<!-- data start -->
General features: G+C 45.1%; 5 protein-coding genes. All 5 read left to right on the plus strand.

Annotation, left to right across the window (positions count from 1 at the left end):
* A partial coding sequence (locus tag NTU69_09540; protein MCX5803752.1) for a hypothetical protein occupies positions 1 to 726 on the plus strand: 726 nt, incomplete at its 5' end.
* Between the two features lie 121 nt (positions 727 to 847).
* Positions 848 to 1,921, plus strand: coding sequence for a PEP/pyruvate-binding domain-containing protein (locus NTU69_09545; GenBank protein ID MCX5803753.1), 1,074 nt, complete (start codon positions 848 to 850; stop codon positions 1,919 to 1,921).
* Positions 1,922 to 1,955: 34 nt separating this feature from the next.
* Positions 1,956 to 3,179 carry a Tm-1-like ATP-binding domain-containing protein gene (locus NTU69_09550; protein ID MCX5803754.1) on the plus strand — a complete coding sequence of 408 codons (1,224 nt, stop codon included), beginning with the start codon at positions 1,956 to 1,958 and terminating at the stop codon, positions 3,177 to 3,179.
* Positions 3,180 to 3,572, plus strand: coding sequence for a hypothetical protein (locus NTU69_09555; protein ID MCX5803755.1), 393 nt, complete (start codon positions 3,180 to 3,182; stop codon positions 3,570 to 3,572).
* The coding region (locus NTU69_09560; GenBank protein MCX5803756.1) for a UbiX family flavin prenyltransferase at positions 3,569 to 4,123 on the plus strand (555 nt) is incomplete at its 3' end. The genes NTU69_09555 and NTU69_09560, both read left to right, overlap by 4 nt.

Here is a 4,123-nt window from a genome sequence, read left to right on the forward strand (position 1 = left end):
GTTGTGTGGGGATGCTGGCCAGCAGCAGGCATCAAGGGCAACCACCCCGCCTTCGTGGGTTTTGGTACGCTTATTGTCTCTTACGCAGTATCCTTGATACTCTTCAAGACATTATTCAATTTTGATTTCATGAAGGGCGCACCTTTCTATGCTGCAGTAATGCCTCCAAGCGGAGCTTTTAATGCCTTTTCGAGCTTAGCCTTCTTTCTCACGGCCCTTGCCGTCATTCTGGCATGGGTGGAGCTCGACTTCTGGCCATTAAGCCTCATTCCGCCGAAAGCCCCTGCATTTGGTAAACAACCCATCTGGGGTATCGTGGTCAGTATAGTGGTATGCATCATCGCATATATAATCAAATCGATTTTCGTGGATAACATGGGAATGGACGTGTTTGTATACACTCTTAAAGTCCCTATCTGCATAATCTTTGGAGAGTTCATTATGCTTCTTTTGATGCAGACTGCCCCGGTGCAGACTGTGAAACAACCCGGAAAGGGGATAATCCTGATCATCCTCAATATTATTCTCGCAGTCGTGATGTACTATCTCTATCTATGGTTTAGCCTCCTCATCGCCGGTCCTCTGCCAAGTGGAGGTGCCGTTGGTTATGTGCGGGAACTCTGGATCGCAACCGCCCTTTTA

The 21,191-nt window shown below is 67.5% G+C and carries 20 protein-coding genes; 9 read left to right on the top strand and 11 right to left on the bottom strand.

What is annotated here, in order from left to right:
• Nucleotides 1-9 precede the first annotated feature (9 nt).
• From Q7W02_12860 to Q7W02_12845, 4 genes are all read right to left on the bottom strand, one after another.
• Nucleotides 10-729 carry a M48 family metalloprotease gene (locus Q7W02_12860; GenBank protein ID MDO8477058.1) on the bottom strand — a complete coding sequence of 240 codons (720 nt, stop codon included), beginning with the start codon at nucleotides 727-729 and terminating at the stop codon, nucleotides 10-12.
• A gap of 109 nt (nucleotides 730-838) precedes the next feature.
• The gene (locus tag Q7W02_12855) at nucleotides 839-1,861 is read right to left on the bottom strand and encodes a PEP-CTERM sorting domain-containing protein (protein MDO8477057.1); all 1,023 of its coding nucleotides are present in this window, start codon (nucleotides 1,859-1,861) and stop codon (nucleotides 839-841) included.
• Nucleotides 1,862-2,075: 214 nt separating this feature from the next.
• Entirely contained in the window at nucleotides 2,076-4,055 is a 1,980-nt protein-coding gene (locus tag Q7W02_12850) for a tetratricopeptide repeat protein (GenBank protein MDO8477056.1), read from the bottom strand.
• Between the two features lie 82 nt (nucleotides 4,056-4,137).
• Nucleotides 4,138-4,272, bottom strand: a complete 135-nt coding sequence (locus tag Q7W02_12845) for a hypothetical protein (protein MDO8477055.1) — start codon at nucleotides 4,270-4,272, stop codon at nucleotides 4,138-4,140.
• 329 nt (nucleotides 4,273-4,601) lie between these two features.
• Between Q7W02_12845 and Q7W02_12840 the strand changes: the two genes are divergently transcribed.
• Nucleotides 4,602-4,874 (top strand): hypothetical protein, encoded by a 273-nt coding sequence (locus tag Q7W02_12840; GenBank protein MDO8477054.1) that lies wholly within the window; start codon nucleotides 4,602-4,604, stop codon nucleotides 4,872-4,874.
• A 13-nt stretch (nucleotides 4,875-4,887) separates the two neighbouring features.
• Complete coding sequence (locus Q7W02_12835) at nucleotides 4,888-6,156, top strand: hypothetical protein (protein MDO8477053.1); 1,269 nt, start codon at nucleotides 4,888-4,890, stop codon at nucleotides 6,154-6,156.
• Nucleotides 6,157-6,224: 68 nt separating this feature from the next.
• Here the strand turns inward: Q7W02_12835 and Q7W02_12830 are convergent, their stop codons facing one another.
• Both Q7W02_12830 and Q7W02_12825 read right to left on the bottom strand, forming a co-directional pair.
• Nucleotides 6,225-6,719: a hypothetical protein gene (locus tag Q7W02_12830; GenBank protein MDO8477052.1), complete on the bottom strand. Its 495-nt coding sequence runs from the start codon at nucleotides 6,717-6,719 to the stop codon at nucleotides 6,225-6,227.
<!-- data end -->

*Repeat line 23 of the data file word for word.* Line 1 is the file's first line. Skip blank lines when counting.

• 329 nt (nucleotides 4,273-4,601) lie between these two features.